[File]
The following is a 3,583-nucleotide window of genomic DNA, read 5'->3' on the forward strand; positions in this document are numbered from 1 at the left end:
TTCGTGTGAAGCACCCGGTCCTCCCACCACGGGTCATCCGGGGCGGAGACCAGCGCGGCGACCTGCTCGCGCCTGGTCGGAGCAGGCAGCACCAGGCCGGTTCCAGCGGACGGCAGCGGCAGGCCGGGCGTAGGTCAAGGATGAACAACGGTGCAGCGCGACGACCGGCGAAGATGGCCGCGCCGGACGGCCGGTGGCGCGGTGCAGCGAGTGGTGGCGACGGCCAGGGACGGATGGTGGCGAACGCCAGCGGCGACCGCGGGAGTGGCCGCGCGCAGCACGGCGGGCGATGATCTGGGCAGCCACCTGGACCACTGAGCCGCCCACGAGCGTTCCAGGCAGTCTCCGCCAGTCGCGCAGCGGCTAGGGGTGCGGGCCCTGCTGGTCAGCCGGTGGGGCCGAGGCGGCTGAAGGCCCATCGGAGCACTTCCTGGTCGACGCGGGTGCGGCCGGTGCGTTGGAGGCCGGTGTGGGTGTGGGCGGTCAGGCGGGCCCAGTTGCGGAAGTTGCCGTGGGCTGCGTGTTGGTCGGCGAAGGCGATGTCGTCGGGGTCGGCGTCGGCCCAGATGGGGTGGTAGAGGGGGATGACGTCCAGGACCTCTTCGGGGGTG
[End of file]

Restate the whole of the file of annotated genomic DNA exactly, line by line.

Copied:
The following is a 3,583-nucleotide window of genomic DNA, read 5'->3' on the forward strand; positions in this document are numbered from 1 at the left end:
TTCGTGTGAAGCACCCGGTCCTCCCACCACGGGTCATCCGGGGCGGAGACCAGCGCGGCGACCTGCTCGCGCCTGGTCGGAGCAGGCAGCACCAGGCCGGTTCCAGCGGACGGCAGCGGCAGGCCGGGCGTAGGTCAAGGATGAACAACGGTGCAGCGCGACGACCGGCGAAGATGGCCGCGCCGGACGGCCGGTGGCGCGGTGCAGCGAGTGGTGGCGACGGCCAGGGACGGATGGTGGCGAACGCCAGCGGCGACCGCGGGAGTGGCCGCGCGCAGCACGGCGGGCGATGATCTGGGCAGCCACCTGGACCACTGAGCCGCCCACGAGCGTTCCAGGCAGTCTCCGCCAGTCGCGCAGCGGCTAGGGGTGCGGGCCCTGCTGGTCAGCCGGTGGGGCCGAGGCGGCTGAAGGCCCATCGGAGCACTTCCTGGTCGACGCGGGTGCGGCCGGTGCGTTGGAGGCCGGTGTGGGTGTGGGCGGTCAGGCGGGCCCAGTTGCGGAAGTTGCCGTGGGCTGCGTGTTGGTCGGCGAAGGCGATGTCGTCGGGGTCGGCGTCGGCCCAGATGGGGTGGTAGAGGGGGATGACGTCCAGGACCTCTTCGGGGGTG